Arbitrating Shareholder Claims: Coming Soon?
The Interim Report of the Committee on Capital Markets (here, at pages 109 to 112) recommended “that the SEC should permit public companies to contract with their investors to provide for alternative procedures in securities litigations, including providing for arbitration (with or without class action procedures) or non-jury trials.” The Interim Report went on to state that “the Commission should not force shareholders to accept the costs that go with class action securities litigation, particularly the substantial and unpredictable risk of large jury verdicts that effectively force settlement of what may well be non-meritorious claims.”
The Bloomberg/Schumer Report (here, at pages 100-104) recommended that the SEC reverse “its historical opposition to the arbitration of disputes between investors and publicly traded companies.” The Report asserts that “shareholders should have the opportunity before the fact to determine whether submitting the future securities grievances to arbitration is in their own and the company’s best interest.” The Report also states that arbitration “would benefit all parties involved,” by reducing cost and speeding resolution, while permitting SEC enforcement action in appropriate cases.
While the SEC is exploring the possibility of allowing companies to amend their charters to require arbitration of shareholder claims, the Journal reports that SEC Chairman Christopher Cox does not believe that arbitration is a “panacea.”
There are several obvious shortcomings for the use of arbitration for shareholder fraud claims. First, there is limited opportunity in an arbitration proceeding for discovery, in a type of dispute that increasingly depends on extensive review of electronic communications and other electronic documents and data. Second, there is limited opportunity for appeal, which could substantially affect the rights of plaintiffs and defendants whose legal rights are determined by the arbitration panel. Third, arbitration hearings typically are conducted in private, rather than in a public forum, which would undercut the deterrent effect of private securities claims. Fourth, even if the company were able to require shareholders to pursue claims against the company and company officials through arbitration, shareholders would still be free to pursue related claims against other defendants (underwriters, accountants, lawyers, for example) in court. An overview of arbitration can be found here.
The Journal article anticipates that the arbitration proposal “is likely to spark fierce opposition from both investor-rights groups and trial lawyers.” Another group that might be motivated to object is the states’ attorneys general, who have recently discovered the profit and political appeal of class action opt-out cases (refer here) and who recently filed an amicus brief in the Tellabs case in the U.S. Supreme Court arguing against pleading restrictions that would limit their rights to bring shareholder claims (refer here). The Journal article notes that as a result of likely opposition, there is “a good chance” that the idea of permitting companies to require arbitration of shareholder claims “could fall flat.”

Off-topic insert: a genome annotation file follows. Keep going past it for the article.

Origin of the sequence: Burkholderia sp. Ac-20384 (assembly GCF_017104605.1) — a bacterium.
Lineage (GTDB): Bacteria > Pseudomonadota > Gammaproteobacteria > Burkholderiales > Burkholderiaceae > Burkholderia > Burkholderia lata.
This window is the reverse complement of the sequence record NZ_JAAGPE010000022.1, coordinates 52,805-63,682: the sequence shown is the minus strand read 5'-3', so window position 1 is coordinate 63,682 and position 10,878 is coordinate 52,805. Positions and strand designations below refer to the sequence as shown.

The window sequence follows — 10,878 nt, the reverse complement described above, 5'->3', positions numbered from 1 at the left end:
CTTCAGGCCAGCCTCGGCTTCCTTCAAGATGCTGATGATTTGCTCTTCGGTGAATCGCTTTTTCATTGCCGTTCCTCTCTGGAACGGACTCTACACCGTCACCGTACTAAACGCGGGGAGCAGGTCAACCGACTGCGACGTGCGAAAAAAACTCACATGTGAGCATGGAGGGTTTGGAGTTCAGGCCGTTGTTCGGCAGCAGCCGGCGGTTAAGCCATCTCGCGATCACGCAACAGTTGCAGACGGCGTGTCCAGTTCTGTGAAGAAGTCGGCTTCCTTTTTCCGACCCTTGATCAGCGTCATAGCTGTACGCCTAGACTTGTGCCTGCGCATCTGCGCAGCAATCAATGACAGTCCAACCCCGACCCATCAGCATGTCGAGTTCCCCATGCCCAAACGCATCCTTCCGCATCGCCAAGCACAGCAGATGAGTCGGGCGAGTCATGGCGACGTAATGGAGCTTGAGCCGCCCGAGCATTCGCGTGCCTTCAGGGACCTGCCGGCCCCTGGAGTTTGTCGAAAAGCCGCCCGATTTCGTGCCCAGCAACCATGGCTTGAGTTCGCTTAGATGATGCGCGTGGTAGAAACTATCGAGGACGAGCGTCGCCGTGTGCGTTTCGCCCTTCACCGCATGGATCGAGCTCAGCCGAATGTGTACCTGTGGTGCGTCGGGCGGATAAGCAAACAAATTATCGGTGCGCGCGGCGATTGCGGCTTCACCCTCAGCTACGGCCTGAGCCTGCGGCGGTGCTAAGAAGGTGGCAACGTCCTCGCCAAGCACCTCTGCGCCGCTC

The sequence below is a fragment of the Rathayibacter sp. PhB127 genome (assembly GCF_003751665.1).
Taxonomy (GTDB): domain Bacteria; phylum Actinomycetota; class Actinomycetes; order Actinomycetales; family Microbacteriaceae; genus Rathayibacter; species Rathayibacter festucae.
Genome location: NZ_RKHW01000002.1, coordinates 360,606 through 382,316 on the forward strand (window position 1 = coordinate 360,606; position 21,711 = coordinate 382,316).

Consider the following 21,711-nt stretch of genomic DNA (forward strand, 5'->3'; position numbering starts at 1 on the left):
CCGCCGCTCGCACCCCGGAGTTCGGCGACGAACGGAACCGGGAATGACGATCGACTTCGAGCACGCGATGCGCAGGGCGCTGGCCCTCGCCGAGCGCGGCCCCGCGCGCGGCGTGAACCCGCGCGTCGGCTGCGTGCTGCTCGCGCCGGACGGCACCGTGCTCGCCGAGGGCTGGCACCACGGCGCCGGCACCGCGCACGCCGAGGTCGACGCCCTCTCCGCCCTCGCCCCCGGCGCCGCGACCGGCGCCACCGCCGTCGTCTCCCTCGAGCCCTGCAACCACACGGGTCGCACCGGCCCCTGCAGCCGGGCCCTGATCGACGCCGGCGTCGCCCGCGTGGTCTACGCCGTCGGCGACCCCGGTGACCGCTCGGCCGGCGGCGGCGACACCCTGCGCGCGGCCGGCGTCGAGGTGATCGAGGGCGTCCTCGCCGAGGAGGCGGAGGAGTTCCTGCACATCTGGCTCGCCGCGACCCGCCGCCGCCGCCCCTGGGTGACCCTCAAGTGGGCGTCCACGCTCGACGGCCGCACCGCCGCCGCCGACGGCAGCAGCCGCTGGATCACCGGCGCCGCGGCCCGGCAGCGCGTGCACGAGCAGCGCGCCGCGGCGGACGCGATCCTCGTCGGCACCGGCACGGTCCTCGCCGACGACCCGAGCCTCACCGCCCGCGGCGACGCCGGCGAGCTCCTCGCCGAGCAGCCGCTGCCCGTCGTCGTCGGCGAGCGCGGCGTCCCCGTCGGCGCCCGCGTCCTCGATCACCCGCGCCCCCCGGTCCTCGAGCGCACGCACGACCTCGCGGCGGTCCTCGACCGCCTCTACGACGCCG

But even if the SEC were to go ahead, the possibility of a charter amendment requiring arbitration would be optional – that is, companies, would have to affirmatively choose to include the arbitration requirement in their charters. For existing public companies, that would presumably require a shareholder vote approving the charter amendment. To consider what shareholders might be asked to approve, it is worth thinking about what a proposed charter amendment might look like.
A prescient April 10, 2007 article entitled “Compelling Arbitration of Stockholder Class Actions Based on Federal Securities Law” (here), by Joseph Bartlett and Cathy Reese of the Fish & Richardson firm, takes a look at what enabling charter language might look like (including a sample charter amendment). The proposed language has some interesting features, including, for example, a requirement that the SEC be notified of the arbitration and have the opportunity to participate. The sample language brings home some of the limitations as well – for example, should a shareholder be compelled to Wilmington, Delaware to arbitrate? Looking at the proposed charter amendment makes me wonder how many companies’ shareholders would approve these kinds of charter amendments?
Interesting blog posts on the arbitration proposal can be found on the FEI Financial Reporting Blog (here), the 10b-5 Daily blog (here), and Ideoblog (here).
D & O Conference: This week, I will be participating in the American Conference Institute event entitled “D & O Liability Insurance” in New York City (refer here). On Wednesday April 18, 2007, I will be speaking on a panel entitled “State of the Market: New Coverages and Developing Exposures,” and on Thursday, April 19, 2007, I will be on a panel entitled “Boards of Directors: What are They Worried About and What are They Looking For?“ If you attend the Conference, I hope you will greet me and introduce yourself.